By Erin Delmore
“We have an all-volunteer military. And in order to have in the future what we have today, which is the finest fighting force the world has ever known, I need to be able to reach into the entirety of the American population,” said U.S. Secretary of Defense Ash Carter in December.
Carter made history when he opened all jobs in the military, including combat roles, to women. And while the U.S. military is an all-volunteer force, we do maintain the draft for nearly all American men between the ages of 18 and 26. In most cases, men have to register with the Selective Service System within 30 days of their 18th birthday. The Supreme Court ruled against conscripting women in 1981.
The logic goes like this: women haven’t been eligible to register for the draft, because a country invokes the draft during times of war, meaning, it needs people to serve in combat, and those roles have historically been closed off to women. But now that that’s changed, people are saying, why not this, too?
“Part of me believes that asking women to register as we ask men to register would maybe possibly open up more recruits as women begin to think about, well, the military is an option for me,” said Sen. Claire McCaskill Tuesday.
“Senator, my personal view based on this lifting of restriction for assignment team at MOS that every American that is physically qualified should sign up for the draft,” said Gen. Robert Neller, Commandant of the Marine Corps.
Neller is one of the most powerful voices in the movement. Meet two of the most surprising: aspiring actress Monica Patricia Pinto from Union County, and pre-veterinary student Liz Kyle-LaBell from Morris County. The two are plaintiffs in what their lawyer says is the only female-led class action suit to draft women in the country. Neither of these women wants to enlist in the military.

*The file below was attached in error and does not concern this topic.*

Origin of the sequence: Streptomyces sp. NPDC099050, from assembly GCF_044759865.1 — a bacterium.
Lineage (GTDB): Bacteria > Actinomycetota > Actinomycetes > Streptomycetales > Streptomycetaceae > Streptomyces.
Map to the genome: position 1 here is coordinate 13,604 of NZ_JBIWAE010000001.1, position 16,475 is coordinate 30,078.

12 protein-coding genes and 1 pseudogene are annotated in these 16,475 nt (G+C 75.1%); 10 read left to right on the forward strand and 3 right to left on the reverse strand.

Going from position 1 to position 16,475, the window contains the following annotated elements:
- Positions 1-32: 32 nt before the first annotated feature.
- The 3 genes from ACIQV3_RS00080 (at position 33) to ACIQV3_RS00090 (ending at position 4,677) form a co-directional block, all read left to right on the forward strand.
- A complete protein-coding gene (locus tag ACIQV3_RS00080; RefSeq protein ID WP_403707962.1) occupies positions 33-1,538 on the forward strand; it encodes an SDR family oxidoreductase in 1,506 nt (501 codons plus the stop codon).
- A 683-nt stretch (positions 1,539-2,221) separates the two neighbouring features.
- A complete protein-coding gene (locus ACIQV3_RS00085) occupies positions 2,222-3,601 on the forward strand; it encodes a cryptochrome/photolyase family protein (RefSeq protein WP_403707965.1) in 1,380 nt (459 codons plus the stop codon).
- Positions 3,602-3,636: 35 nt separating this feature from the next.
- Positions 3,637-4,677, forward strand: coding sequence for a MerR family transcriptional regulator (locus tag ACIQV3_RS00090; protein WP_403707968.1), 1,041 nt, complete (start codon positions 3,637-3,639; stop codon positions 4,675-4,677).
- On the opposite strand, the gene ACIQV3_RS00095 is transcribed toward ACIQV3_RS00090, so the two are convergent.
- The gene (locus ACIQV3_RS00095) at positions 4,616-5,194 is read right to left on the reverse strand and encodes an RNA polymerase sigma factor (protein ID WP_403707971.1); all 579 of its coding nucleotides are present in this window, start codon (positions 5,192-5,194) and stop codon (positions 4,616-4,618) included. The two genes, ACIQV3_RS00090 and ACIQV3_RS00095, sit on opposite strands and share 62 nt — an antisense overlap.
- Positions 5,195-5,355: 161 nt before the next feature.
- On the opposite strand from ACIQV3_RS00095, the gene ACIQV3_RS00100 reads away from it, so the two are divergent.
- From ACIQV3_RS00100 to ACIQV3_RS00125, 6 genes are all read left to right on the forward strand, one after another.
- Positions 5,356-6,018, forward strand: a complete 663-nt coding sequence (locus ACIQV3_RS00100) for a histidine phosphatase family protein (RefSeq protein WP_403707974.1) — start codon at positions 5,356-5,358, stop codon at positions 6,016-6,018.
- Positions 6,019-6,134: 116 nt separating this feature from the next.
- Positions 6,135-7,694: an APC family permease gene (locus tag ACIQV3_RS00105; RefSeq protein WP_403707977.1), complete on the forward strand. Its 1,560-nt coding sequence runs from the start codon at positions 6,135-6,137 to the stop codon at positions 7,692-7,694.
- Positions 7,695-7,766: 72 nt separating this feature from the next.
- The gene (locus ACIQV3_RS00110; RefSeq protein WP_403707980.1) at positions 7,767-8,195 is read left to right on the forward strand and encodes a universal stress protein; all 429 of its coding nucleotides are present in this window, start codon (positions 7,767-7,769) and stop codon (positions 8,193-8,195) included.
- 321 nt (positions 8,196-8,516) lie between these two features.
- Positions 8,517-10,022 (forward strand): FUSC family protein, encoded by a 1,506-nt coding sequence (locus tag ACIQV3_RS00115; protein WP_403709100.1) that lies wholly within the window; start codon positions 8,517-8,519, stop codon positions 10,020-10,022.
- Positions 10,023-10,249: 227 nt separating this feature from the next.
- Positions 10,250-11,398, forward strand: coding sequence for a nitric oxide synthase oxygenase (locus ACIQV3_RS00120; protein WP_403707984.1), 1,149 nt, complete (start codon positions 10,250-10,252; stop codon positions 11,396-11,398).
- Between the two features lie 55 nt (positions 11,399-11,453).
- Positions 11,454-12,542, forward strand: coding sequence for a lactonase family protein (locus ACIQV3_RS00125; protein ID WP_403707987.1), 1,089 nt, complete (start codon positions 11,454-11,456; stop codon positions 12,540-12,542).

“I’m doing it because of gender equality. I feel like if men are required to register with the draft, then women should be, too,” Kyle-LaBell said.
Meet the plaintiffs’ attorney, Roy Den Hollander. In 2007, Hollander argued the “Ladies Night” case, claiming drink specials and free admission to bars in the Big Apple violate the Constitution’s equal protection clause. His suit was unsuccessful.
“So I brought that case and I brought a couple other cases based upon that premise: treating guys fairly. But I didn’t get anyplace. So I started thinking, when this draft case came up, initially I was thinking, well, I’ll find a guy, bring the case with a guy, but then I started thinking, it’d be easier as far as standing goes, which is a legal rule, if I brought it with a female. And what am I asking, or what are we asking? These ladies are asking that they be treated fairly. That they not be barred from something just because an accident of nature made them female,” Hollander said.
Whether you see it as women’s rights or men’s rights, Hollander sees a long road ahead. The case is now before Judge Ester Salas in New Jersey District Court. Hollander says the losing party might hopscotch to the third circuit court of appeals and the loser of that case might head for the Supreme Court.